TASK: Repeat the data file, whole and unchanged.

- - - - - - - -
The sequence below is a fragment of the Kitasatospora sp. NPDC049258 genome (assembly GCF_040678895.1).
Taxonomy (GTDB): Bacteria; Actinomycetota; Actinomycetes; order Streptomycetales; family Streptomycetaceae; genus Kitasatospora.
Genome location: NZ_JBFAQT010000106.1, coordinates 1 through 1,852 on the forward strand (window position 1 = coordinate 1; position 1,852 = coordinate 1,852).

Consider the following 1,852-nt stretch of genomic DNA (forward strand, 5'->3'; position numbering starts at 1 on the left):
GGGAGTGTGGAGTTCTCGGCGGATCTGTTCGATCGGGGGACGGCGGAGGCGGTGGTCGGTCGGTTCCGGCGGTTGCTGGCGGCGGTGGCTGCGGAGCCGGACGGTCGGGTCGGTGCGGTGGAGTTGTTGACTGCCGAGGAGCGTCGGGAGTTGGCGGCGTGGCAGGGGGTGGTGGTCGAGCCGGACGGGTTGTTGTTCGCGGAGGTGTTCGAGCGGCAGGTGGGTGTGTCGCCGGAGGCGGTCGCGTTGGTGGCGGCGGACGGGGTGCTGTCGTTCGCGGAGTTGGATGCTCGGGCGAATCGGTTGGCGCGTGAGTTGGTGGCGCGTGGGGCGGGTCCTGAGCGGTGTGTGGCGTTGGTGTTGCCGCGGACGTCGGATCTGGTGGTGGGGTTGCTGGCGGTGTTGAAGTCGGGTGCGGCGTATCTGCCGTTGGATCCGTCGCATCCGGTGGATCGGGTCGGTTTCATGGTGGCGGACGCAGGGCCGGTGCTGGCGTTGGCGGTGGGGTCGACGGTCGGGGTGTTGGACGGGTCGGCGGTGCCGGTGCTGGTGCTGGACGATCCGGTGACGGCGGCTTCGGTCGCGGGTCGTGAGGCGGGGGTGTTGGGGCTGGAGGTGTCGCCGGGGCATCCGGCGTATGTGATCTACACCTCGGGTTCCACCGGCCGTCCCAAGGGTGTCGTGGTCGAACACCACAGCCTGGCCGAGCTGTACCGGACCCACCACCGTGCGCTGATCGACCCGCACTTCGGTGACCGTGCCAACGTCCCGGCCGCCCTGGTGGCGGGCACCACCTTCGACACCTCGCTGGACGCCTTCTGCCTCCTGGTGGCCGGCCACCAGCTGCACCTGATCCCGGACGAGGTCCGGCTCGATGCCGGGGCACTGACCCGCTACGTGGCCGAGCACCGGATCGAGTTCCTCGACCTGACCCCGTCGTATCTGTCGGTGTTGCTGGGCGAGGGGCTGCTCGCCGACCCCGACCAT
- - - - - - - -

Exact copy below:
The sequence below is a fragment of the Kitasatospora sp. NPDC049258 genome (assembly GCF_040678895.1).
Taxonomy (GTDB): Bacteria; Actinomycetota; Actinomycetes; order Streptomycetales; family Streptomycetaceae; genus Kitasatospora.
Genome location: NZ_JBFAQT010000106.1, coordinates 1 through 1,852 on the forward strand (window position 1 = coordinate 1; position 1,852 = coordinate 1,852).

Consider the following 1,852-nt stretch of genomic DNA (forward strand, 5'->3'; position numbering starts at 1 on the left):
GGGAGTGTGGAGTTCTCGGCGGATCTGTTCGATCGGGGGACGGCGGAGGCGGTGGTCGGTCGGTTCCGGCGGTTGCTGGCGGCGGTGGCTGCGGAGCCGGACGGTCGGGTCGGTGCGGTGGAGTTGTTGACTGCCGAGGAGCGTCGGGAGTTGGCGGCGTGGCAGGGGGTGGTGGTCGAGCCGGACGGGTTGTTGTTCGCGGAGGTGTTCGAGCGGCAGGTGGGTGTGTCGCCGGAGGCGGTCGCGTTGGTGGCGGCGGACGGGGTGCTGTCGTTCGCGGAGTTGGATGCTCGGGCGAATCGGTTGGCGCGTGAGTTGGTGGCGCGTGGGGCGGGTCCTGAGCGGTGTGTGGCGTTGGTGTTGCCGCGGACGTCGGATCTGGTGGTGGGGTTGCTGGCGGTGTTGAAGTCGGGTGCGGCGTATCTGCCGTTGGATCCGTCGCATCCGGTGGATCGGGTCGGTTTCATGGTGGCGGACGCAGGGCCGGTGCTGGCGTTGGCGGTGGGGTCGACGGTCGGGGTGTTGGACGGGTCGGCGGTGCCGGTGCTGGTGCTGGACGATCCGGTGACGGCGGCTTCGGTCGCGGGTCGTGAGGCGGGGGTGTTGGGGCTGGAGGTGTCGCCGGGGCATCCGGCGTATGTGATCTACACCTCGGGTTCCACCGGCCGTCCCAAGGGTGTCGTGGTCGAACACCACAGCCTGGCCGAGCTGTACCGGACCCACCACCGTGCGCTGATCGACCCGCACTTCGGTGACCGTGCCAACGTCCCGGCCGCCCTGGTGGCGGGCACCACCTTCGACACCTCGCTGGACGCCTTCTGCCTCCTGGTGGCCGGCCACCAGCTGCACCTGATCCCGGACGAGGTCCGGCTCGATGCCGGGGCACTGACCCGCTACGTGGCCGAGCACCGGATCGAGTTCCTCGACCTGACCCCGTCGTATCTGTCGGTGTTGCTGGGCGAGGGGCTGCTCGCCGACCCCGACCAT